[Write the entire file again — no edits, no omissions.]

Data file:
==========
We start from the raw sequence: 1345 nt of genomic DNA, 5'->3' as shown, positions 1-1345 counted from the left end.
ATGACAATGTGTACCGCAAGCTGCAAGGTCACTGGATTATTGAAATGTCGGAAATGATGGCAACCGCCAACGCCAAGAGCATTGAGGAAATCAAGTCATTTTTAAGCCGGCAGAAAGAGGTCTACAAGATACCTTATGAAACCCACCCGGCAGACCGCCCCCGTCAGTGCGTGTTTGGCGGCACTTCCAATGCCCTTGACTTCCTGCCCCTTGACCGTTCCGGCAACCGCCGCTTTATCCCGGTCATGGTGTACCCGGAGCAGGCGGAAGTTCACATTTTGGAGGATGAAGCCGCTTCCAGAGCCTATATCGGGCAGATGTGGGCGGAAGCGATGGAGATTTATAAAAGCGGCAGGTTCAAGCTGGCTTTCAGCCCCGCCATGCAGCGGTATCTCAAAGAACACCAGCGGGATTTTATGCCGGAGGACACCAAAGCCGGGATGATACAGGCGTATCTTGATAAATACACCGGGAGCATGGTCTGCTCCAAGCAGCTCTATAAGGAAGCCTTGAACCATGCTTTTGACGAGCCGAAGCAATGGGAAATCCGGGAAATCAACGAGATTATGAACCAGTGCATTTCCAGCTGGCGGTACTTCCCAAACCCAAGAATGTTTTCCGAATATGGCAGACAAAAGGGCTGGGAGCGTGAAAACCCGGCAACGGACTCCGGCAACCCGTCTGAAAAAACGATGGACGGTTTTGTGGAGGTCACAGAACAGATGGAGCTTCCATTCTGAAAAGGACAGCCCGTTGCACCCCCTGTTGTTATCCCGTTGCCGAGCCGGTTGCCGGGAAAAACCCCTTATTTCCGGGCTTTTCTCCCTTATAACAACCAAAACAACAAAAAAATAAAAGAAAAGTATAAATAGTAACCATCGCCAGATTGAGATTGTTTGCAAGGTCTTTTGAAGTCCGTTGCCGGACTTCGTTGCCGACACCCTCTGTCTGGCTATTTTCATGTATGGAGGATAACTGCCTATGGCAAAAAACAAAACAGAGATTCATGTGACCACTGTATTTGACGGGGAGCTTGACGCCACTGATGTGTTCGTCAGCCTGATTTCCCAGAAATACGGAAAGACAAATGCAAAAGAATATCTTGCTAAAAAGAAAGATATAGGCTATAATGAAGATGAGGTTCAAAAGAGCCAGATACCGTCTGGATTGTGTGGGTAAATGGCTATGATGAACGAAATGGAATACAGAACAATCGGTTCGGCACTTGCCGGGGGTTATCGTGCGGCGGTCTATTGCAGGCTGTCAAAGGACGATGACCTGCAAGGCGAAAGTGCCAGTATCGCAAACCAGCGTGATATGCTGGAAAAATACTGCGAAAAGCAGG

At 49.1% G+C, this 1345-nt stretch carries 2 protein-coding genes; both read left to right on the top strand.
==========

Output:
We start from the raw sequence: 1345 nt of genomic DNA, 5'->3' as shown, positions 1-1345 counted from the left end.
ATGACAATGTGTACCGCAAGCTGCAAGGTCACTGGATTATTGAAATGTCGGAAATGATGGCAACCGCCAACGCCAAGAGCATTGAGGAAATCAAGTCATTTTTAAGCCGGCAGAAAGAGGTCTACAAGATACCTTATGAAACCCACCCGGCAGACCGCCCCCGTCAGTGCGTGTTTGGCGGCACTTCCAATGCCCTTGACTTCCTGCCCCTTGACCGTTCCGGCAACCGCCGCTTTATCCCGGTCATGGTGTACCCGGAGCAGGCGGAAGTTCACATTTTGGAGGATGAAGCCGCTTCCAGAGCCTATATCGGGCAGATGTGGGCGGAAGCGATGGAGATTTATAAAAGCGGCAGGTTCAAGCTGGCTTTCAGCCCCGCCATGCAGCGGTATCTCAAAGAACACCAGCGGGATTTTATGCCGGAGGACACCAAAGCCGGGATGATACAGGCGTATCTTGATAAATACACCGGGAGCATGGTCTGCTCCAAGCAGCTCTATAAGGAAGCCTTGAACCATGCTTTTGACGAGCCGAAGCAATGGGAAATCCGGGAAATCAACGAGATTATGAACCAGTGCATTTCCAGCTGGCGGTACTTCCCAAACCCAAGAATGTTTTCCGAATATGGCAGACAAAAGGGCTGGGAGCGTGAAAACCCGGCAACGGACTCCGGCAACCCGTCTGAAAAAACGATGGACGGTTTTGTGGAGGTCACAGAACAGATGGAGCTTCCATTCTGAAAAGGACAGCCCGTTGCACCCCCTGTTGTTATCCCGTTGCCGAGCCGGTTGCCGGGAAAAACCCCTTATTTCCGGGCTTTTCTCCCTTATAACAACCAAAACAACAAAAAAATAAAAGAAAAGTATAAATAGTAACCATCGCCAGATTGAGATTGTTTGCAAGGTCTTTTGAAGTCCGTTGCCGGACTTCGTTGCCGACACCCTCTGTCTGGCTATTTTCATGTATGGAGGATAACTGCCTATGGCAAAAAACAAAACAGAGATTCATGTGACCACTGTATTTGACGGGGAGCTTGACGCCACTGATGTGTTCGTCAGCCTGATTTCCCAGAAATACGGAAAGACAAATGCAAAAGAATATCTTGCTAAAAAGAAAGATATAGGCTATAATGAAGATGAGGTTCAAAAGAGCCAGATACCGTCTGGATTGTGTGGGTAAATGGCTATGATGAACGAAATGGAATACAGAACAATCGGTTCGGCACTTGCCGGGGGTTATCGTGCGGCGGTCTATTGCAGGCTGTCAAAGGACGATGACCTGCAAGGCGAAAGTGCCAGTATCGCAAACCAGCGTGATATGCTGGAAAAATACTGCGAAAAGCAGG

At 49.1% G+C, this 1345-nt stretch carries 2 protein-coding genes; both read left to right on the top strand.